how did countries North to the Alps revive the ideals of Antiquity which they did not have;
how painters depicted the reality the way we literally see it;
what is Mannerism, or how to create art when everything has already been invented.
session 5
+
The Art of Contradictions
Baroque and Classicism
The sensual Baroque and refined Classicism were complete opposites. In the class, we will discover how these different styles coexisted as well as:
which countries embraced the Baroque, and where Classicism ruled;
how Poussin made France fall in love with his landscapes with antique ruins;
what you need to know about Rubens, except that he painted plump women;
whether you can change art with a mirror and gunpowder.
session 6
+
Art in the Age of the Enlightenment
Rococo and Neoclassicism
During the Age of Enlightenment, frivolous Rococo replaced the dramatic Baroque. Classicism became more grandiose and received the prefix “neo”. In this class, we will talk about these styles and figure out why the Romantics rebelled against them. Let's learn more about:
what makes Neoclassicism different from its restrained predecessor;
how did the delicate and intimate Rococo become in vogue;
what were the harsh consequences of the rebellion against antique rationality.
session 7
+
Depicting the Reality
Realism and Impressionism
For centuries, artists have been constrained by the dogmas defining a “good taste” in art. But all that changed in the age of Realism. This class will help you to learn:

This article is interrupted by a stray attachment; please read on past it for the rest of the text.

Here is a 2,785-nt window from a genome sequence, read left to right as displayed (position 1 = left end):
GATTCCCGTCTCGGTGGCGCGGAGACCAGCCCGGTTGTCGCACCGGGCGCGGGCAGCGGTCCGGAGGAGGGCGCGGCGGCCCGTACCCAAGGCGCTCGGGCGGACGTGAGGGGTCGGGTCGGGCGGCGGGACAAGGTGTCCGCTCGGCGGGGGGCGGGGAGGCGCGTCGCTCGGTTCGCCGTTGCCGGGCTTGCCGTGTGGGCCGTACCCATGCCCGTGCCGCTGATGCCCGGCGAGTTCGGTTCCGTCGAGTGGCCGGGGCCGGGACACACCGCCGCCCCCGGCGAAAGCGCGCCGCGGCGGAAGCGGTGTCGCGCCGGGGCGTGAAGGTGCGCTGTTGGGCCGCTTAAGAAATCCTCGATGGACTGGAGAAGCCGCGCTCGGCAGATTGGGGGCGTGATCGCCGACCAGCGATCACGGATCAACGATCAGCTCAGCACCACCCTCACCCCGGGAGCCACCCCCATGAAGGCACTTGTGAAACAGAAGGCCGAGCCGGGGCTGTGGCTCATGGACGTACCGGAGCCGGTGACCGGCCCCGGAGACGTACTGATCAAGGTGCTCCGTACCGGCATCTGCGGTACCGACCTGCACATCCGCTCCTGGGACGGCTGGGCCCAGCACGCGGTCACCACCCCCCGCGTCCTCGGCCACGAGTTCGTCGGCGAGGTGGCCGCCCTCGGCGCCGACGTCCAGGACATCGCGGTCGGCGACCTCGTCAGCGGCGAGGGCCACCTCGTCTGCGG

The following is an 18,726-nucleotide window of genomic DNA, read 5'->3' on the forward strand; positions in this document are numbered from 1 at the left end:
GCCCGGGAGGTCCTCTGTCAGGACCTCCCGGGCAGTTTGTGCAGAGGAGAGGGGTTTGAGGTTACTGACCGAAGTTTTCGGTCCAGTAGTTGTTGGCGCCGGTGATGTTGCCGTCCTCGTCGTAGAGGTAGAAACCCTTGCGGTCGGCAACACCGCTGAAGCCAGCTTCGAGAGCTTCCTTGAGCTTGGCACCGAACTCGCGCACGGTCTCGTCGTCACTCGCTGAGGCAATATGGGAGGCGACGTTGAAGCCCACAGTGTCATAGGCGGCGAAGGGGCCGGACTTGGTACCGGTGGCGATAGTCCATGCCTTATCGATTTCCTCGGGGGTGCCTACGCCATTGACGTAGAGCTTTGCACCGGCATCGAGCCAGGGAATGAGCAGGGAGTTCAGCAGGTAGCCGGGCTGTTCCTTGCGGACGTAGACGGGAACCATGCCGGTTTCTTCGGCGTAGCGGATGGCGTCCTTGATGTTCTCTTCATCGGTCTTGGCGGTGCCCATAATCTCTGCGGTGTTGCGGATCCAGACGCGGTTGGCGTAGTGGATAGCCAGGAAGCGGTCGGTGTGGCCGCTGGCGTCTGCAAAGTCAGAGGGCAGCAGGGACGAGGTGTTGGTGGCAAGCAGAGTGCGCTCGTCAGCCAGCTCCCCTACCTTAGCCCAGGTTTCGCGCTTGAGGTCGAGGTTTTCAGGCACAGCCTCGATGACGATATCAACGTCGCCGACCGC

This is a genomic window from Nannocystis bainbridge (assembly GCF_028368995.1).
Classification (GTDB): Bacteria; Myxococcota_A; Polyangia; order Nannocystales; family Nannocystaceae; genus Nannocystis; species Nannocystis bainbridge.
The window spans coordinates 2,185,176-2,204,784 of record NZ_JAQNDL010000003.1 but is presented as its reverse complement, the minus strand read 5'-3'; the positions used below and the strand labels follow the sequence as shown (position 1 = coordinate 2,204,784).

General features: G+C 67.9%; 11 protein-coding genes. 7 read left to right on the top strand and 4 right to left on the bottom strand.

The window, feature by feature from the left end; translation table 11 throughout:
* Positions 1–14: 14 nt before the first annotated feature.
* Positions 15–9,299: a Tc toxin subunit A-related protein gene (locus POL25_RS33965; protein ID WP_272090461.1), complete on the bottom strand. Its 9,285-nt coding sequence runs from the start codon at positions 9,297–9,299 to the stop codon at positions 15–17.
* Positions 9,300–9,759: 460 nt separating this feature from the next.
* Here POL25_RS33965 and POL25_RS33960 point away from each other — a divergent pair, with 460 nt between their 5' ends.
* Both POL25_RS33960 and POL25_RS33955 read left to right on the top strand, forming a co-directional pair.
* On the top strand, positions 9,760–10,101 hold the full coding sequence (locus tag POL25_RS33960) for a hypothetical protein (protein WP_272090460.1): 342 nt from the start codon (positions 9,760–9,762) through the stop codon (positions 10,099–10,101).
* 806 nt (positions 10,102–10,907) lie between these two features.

why and how the Impressionists “modernized” art;
what was the reality according to the nineteenth-century Realist painters;
how the artist transformed from a romantic into an activist and became the conscience of an era;
why contemporaries scolded the sunny landscapes of the artists who were moved by the “impressions”.
session 8
+
Going Beyond Reality
Post-Impressionism
At the end of the 19th century, artists once again drifted away from reality. In this class, we will learn how the Post-Impressionists, the Symbolists, and the Masters of Art Nouveau viewed the world. We will find out more about:
what Cézanne, Van Gogh, and Gauguin have in common;
why the Symbolists mixed Greek myths, biblical subjects, and mysticism;
how Klimt, Mucha and Toulouse-Lautrec changed the female image.
session 9
+
Depicting the Reality
Realism and Impressionism
For centuries, artists have been constrained by the dogmas defining a “good taste” in art. But all that changed in the age of Realism. This class will help you to learn:
why and how the Impressionists “modernized” art;
what was the reality according to the nineteenth-century Realist painters;
how the artist transformed from a romantic into an activist and became the conscience of an era;
why contemporaries scolded the sunny landscapes of the artists who were moved by the “impressions”.
session 10
+
Going Beyond Reality
Post-Impressionism
At the end of the 19th century, artists once again drifted away from reality. In this class, we will learn how the Post-Impressionists, the Symbolists, and the Masters of Art Nouveau viewed the world. We will find out more about:
what Cézanne, Van Gogh, and Gauguin have in common;
why the Symbolists mixed Greek myths, biblical subjects, and mysticism;
how Klimt, Mucha and Toulouse-Lautrec changed the female image.